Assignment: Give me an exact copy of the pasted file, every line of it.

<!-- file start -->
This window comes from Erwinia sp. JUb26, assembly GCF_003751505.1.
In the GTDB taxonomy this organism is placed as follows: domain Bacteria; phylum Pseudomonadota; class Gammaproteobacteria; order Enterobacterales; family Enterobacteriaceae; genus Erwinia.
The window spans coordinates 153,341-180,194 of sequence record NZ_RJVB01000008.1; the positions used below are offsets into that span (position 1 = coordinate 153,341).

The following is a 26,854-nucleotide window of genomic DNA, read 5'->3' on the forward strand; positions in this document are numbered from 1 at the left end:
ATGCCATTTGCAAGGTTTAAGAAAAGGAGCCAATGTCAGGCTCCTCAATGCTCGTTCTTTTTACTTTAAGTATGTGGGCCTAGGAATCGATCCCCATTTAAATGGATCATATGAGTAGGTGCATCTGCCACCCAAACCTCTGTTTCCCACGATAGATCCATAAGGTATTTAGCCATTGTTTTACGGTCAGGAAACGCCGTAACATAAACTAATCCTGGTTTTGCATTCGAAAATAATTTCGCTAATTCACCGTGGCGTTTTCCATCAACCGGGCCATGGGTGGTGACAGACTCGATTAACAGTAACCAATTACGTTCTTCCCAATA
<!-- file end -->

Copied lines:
This window comes from Erwinia sp. JUb26, assembly GCF_003751505.1.
In the GTDB taxonomy this organism is placed as follows: domain Bacteria; phylum Pseudomonadota; class Gammaproteobacteria; order Enterobacterales; family Enterobacteriaceae; genus Erwinia.
The window spans coordinates 153,341-180,194 of sequence record NZ_RJVB01000008.1; the positions used below are offsets into that span (position 1 = coordinate 153,341).

The following is a 26,854-nucleotide window of genomic DNA, read 5'->3' on the forward strand; positions in this document are numbered from 1 at the left end:
ATGCCATTTGCAAGGTTTAAGAAAAGGAGCCAATGTCAGGCTCCTCAATGCTCGTTCTTTTTACTTTAAGTATGTGGGCCTAGGAATCGATCCCCATTTAAATGGATCATATGAGTAGGTGCATCTGCCACCCAAACCTCTGTTTCCCACGATAGATCCATAAGGTATTTAGCCATTGTTTTACGGTCAGGAAACGCCGTAACATAAACTAATCCTGGTTTTGCATTCGAAAATAATTTCGCTAATTCACCGTGGCGTTTTCCATCAACCGGGCCATGGGTGGTGACAGACTCGATTAACAGTAACCAATTACGTTCTTCCCAATA